On the campaign trail, Joe Biden pledged to use the Affordable Care Act as a foundation for extending health insurance to all Americans. And in his first major legislative proposal — a $1.9 trillion COVID-19 relief package — Biden is trying to take the first steps in that direction. The moves are significant, but also limited in ways that set up tough choices down the road.
It’s nice to see Washington finally trying to make the ACA deliver affordable coverage to more people, rather than trying to kill it or undermine its protections for people with preexisting conditions. Biden’s proposal, as advanced by the House Ways & Means Committee last week, would provide larger premium subsidies for two years to the vast majority of people who buy coverage through the state Obamacare exchanges.
The state exchanges serve people who aren’t covered by an employer’s health plan or a public program (such as Medicare or Medicaid). That’s a narrow slice of the American public in practice — roughly 19 million Americans buy policies in the nongroup market — but in theory it could be anyone who is self-employed or can’t find work, who retires early or whose workplace offers no coverage.
Under the ACA, the amount of help you receive is tied to your income and the cost of a mid-level policy (that is, a policy that covers 70% of a person’s average annual health care bills). For someone with an income equal to or a little above the federal poverty level (which currently sits at $12,760 for a single person and $26,200 for a family of four), premiums for a mid-level policy would be capped at 2% of income. At three to four times the poverty level, premiums are capped at just under 10% of income. Above four times the poverty level, there is no subsidy. As a result, the average mid-level policy last year would have cost a family of four with an income just above four times the poverty level more than 17% of their monthly salary.
Under the Biden proposal, anyone at or near the poverty level could get subsidies large enough to enable them to buy a mid-level policy without paying any premiums. The subsidies would diminish gradually from there, but would be available to people with much higher incomes than the current law provides. The maximum anyone would pay for the benchmark plan — the second least expensive mid-level policy — would be about 8.5% of income.
As you might expect, this is not cheap. The Congressional Budget Office estimates that the federal government’s cost would be $34 billion. That’s because it would cut premiums for millions of Americans by hundreds to thousands of dollars over the next two years.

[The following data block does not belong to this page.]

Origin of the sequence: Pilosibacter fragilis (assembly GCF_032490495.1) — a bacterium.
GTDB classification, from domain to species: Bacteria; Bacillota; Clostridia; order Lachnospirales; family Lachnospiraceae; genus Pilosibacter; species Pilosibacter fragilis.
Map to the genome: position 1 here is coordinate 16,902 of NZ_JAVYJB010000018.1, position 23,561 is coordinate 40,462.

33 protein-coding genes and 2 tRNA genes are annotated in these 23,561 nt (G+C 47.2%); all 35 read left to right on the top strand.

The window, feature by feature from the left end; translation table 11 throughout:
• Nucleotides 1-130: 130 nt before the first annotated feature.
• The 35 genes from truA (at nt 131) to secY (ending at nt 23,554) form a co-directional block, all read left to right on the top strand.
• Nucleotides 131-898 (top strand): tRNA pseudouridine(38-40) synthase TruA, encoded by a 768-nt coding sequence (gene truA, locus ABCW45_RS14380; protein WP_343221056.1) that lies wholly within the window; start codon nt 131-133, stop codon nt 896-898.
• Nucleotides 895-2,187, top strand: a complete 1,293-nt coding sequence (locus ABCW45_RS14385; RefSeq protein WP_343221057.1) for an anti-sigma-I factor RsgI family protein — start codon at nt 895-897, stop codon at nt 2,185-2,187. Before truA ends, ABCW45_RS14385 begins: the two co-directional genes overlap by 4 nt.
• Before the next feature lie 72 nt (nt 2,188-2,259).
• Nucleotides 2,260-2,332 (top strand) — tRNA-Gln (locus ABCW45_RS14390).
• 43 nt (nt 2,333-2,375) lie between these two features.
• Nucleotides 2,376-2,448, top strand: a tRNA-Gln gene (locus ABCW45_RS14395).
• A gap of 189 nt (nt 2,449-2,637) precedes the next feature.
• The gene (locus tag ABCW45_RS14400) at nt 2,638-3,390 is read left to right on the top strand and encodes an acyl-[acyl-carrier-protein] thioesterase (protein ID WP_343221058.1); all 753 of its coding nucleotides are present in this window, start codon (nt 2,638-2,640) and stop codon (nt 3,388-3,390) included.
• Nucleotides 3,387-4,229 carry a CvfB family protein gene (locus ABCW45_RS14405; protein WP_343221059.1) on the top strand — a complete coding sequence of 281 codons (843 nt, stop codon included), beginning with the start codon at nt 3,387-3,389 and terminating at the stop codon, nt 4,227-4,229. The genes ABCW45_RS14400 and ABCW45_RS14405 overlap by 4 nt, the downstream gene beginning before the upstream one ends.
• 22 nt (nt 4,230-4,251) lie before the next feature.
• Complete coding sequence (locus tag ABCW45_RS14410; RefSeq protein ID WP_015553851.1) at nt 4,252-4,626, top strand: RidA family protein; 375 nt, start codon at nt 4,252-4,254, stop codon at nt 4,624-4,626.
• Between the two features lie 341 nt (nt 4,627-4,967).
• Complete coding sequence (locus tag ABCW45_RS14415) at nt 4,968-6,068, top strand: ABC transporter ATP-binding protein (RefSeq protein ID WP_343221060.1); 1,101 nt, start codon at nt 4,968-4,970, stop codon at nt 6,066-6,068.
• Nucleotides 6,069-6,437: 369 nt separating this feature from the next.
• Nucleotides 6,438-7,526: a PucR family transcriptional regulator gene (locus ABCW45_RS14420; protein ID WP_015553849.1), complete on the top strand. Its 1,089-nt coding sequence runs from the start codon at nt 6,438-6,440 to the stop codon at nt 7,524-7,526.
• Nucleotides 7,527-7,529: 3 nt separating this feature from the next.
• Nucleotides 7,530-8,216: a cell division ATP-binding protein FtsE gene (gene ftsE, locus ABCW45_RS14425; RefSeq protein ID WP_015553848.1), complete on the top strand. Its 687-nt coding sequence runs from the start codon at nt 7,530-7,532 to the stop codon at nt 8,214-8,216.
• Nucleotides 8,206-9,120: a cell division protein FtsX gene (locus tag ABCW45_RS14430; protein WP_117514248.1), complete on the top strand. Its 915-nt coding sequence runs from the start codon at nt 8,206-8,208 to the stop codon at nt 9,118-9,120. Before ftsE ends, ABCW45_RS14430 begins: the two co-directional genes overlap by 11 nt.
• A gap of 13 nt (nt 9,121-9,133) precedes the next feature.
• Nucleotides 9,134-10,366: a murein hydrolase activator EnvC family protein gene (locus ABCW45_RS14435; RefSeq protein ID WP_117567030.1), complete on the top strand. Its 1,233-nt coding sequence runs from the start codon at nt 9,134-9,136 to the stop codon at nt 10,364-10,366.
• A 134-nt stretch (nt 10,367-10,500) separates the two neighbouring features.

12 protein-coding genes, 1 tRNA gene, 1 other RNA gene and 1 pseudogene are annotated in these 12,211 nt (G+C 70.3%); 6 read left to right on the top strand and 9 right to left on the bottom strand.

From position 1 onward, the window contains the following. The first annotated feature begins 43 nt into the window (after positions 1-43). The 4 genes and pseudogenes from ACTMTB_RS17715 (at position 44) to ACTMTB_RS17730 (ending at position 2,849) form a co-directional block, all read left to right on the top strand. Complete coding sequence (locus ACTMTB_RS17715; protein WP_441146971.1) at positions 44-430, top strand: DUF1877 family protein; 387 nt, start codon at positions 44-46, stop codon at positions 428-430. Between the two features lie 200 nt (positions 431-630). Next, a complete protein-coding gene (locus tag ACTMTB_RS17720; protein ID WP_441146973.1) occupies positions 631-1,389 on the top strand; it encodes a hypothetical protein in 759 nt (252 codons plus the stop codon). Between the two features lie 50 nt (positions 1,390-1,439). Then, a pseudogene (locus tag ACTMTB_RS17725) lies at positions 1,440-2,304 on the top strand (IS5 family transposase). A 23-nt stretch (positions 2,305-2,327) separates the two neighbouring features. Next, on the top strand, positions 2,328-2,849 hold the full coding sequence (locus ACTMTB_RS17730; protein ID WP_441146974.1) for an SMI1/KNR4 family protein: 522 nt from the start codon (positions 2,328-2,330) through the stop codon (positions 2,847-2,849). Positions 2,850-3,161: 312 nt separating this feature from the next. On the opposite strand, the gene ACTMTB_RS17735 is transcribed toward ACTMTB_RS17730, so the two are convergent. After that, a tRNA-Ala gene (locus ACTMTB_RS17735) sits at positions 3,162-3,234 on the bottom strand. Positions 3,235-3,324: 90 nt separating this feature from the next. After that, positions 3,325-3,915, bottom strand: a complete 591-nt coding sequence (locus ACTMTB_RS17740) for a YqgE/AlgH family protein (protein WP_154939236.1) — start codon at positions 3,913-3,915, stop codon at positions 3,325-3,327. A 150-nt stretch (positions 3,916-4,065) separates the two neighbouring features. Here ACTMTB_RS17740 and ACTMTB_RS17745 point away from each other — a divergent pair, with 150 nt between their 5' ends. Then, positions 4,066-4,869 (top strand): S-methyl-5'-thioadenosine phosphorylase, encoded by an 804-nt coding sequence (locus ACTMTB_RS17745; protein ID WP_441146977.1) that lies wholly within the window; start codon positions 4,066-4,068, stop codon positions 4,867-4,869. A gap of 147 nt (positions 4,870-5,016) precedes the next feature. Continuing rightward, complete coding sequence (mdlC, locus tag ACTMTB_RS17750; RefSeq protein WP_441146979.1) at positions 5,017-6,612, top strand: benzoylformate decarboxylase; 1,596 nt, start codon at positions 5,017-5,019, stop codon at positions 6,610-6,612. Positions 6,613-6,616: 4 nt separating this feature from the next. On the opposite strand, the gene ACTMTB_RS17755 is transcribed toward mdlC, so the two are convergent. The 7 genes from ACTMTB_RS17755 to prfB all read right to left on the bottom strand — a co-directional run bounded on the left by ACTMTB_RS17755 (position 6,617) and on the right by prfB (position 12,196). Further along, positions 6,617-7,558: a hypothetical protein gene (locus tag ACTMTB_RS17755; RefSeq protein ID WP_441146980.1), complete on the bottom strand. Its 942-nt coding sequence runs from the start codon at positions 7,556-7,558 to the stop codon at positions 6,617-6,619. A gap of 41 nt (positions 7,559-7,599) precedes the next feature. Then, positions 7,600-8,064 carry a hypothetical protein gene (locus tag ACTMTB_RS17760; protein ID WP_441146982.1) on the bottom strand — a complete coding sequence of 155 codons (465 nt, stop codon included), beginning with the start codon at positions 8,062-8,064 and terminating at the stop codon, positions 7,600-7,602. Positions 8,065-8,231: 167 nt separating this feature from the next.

Peter V. Lee, executive director of Covered California, said the higher subsidies for people earning less than four times the poverty line would cut premiums by an average of $100 a month in California. For those earning more, Lee said, the expanded federal subsidies would help more than the subsidies that California enacted in 2019, while saving taxpayers in the state hundreds of millions of dollars.
Larry Levitt, executive vice president for health policy at the Kaiser Family Foundation, noted that people near the poverty line and those who are above the range of the current subsidies “are two groups that have been squeezed by health care costs.” The Biden proposal “would fill in some of the big affordability gaps in the ACA as originally enacted,” he said.
But there are downsides, starting with the temporary nature of the increase in subsidies. Unless Congress extends the relief, people who shop at the state exchanges will be in for a rude awakening when their premiums jump in two years.
“It also doesn’t fully resolve affordability issues, such as high deductibles, or do anything to help people with employer coverage who struggle with the high cost,” Levitt observed.
Indeed, the problem with the ACA is that it did little to rein in the rising cost of medical services, devices and pharmaceuticals that have driven premiums and deductibles steadily higher. Instead, it launched a number of experiments aimed at giving doctors, hospitals and insurers more incentive to limit spending, which have encouraged some new approaches but haven’t transformed the industry.
Like the ACA itself, Biden’s temporary plan addresses affordability by pouring more money into subsidies, not by doing the much harder and more controversial work of lowering the cost of health care services. But if subsidies are its only response to the problem, the federal government won’t be applying any pressure on the industry to deliver more care for the dollar, and premiums will continue to rise faster than inflation. That’s not making health care more affordable, it’s just shifting an ever-growing bill from one payer — people with insurance — to another — people who pay taxes.
The COVID relief bill would buy Congress time to work on a longer-term answer, even though lawmakers may be tempted just to extend the higher subsidies for several more years. At some point, however, they are going to have to grapple with the incessant increase in health care spending, or live with the consequences of health care bills consuming a larger and larger share of the economy, crowding out potentially more productive uses of our dollars.
Jon Healey is the Los Angeles Times’ deputy editorial page editor.